One conservative insider tells me she’s not surprised by how this has turned out, that Pruitt was always known for cutting corners, that he was a show horse often taking credit for the efforts of others, like the clean-power litigation that West Virginia Attorney General Patrick Morrisey did the painstaking work of actually securing.
(I should note that my wife is not the source, though she has previously consulted for some of Pruitt’s political action committees, as well as Morrissey’s campaign for U.S. Senate.)
Eventually, it was bound to catch up to him. You can defy gravity for only so long. But when you cut corners, eventually you get your comeuppance.
Rarely has that comeuppance been delivered in such a painful, humiliating, and prolonged manner. It suggests that Pruitt is not the cunning figure he thinks himself to be.
When playing office politics, there are three constituencies to keep happy. The first, and most obvious, is your boss. And Pruitt deserves an Oscar nod for his obsequiesness. He loves lavishing praise on Donald Trump, almost as much as he loves undoing environmental regulations. But keeping the boss happy will keep you employed only for a time. If you ignore the other two areas (peers and employees), you will eventually be shivved.
And Pruitt is now being shivved. He has not made friends with his colleagues. Instead, he’s alienated them. Examples include a Pruitt aide shopping negative stories about Interior Secretary Ryan Zinke, as well as Pruitt allegedly starting a rumor that he could be the next attorney general—while Jeff Sessions was still in the post.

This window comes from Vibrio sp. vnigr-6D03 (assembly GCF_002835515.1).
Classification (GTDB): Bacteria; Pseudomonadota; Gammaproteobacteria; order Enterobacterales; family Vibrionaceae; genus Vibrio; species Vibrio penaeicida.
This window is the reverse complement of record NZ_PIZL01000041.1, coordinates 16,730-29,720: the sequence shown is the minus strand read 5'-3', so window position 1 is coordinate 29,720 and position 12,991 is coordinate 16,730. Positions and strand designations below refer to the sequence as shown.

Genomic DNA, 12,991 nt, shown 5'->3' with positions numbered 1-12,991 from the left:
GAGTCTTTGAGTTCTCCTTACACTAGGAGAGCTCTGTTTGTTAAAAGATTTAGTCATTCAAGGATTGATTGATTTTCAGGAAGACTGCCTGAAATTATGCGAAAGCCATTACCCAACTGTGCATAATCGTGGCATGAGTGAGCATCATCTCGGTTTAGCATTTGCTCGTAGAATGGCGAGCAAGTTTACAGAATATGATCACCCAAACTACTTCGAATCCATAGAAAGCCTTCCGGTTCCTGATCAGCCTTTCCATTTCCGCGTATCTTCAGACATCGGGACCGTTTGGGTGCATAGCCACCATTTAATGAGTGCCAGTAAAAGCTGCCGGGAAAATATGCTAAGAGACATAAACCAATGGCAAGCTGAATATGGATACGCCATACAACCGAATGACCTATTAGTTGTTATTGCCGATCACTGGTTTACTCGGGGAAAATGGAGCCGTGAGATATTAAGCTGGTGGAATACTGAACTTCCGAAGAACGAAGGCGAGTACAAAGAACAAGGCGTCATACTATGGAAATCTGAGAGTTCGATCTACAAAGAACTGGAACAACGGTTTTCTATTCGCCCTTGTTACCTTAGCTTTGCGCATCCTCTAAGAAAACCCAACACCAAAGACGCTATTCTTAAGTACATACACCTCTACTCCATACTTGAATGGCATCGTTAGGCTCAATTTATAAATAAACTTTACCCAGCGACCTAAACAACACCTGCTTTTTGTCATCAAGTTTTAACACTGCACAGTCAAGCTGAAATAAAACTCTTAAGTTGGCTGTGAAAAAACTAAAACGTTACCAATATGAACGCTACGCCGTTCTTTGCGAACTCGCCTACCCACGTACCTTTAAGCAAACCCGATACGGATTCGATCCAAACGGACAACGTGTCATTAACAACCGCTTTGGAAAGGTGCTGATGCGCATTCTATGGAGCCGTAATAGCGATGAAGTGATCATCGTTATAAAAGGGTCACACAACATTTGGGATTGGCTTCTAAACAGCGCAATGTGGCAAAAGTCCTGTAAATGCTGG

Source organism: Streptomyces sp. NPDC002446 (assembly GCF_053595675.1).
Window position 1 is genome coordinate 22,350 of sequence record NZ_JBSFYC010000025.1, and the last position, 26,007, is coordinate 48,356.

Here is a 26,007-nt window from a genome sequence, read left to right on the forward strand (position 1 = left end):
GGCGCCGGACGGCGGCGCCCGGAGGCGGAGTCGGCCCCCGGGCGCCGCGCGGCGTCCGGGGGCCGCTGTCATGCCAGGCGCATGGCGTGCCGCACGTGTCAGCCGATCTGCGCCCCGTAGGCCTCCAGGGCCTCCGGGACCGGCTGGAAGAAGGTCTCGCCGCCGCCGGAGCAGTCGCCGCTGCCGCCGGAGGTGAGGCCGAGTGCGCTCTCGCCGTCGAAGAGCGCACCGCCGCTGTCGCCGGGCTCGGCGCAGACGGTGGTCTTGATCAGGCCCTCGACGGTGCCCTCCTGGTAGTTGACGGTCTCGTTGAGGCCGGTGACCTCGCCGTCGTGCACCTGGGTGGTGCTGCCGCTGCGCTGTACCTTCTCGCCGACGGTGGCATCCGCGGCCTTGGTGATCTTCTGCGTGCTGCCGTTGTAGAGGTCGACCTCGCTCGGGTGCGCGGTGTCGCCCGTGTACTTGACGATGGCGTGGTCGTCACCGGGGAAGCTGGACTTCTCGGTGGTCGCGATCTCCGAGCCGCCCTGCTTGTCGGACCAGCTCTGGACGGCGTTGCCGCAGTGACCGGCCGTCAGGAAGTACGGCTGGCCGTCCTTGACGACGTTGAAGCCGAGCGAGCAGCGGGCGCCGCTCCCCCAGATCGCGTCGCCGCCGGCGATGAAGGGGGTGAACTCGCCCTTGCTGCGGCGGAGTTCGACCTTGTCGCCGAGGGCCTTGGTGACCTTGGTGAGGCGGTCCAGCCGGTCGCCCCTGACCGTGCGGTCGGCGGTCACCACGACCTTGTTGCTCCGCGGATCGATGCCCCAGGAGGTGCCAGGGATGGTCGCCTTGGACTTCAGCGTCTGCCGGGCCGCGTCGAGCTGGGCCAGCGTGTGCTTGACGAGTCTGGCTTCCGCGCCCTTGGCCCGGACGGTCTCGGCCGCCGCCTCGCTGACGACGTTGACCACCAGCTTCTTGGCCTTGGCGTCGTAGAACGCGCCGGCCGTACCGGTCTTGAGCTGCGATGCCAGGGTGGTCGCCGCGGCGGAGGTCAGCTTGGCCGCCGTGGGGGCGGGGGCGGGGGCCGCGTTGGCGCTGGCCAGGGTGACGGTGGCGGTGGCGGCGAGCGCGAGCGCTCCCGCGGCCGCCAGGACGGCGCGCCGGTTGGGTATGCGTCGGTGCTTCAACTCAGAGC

It’s also important to keep the people who work for you happy, because unhappy people either leave (if you’re lucky) or leak. Or—when the stress gets to them—they snap.
Imagine if you are an employee at the Environmental Protection Agency, and your job is calling people to procure a used hotel mattress. Maybe you’re a young girl from Oklahoma with dreams of making America great again. And you come to Washington, D.C., and are effectively a servant whose job involves finding housing for your boss, or checking out pricey pens. How long could you do it? Clearly, these people are tired of defending the indefensible.
Trump must surely understand that his team is only as strong as its weakest link and that Pruitt is a rusty, decaying link. He’s stood by him till now. But the case for firing is getting almost too overwhelming to ignore. There are substantive reasons and superficial ones.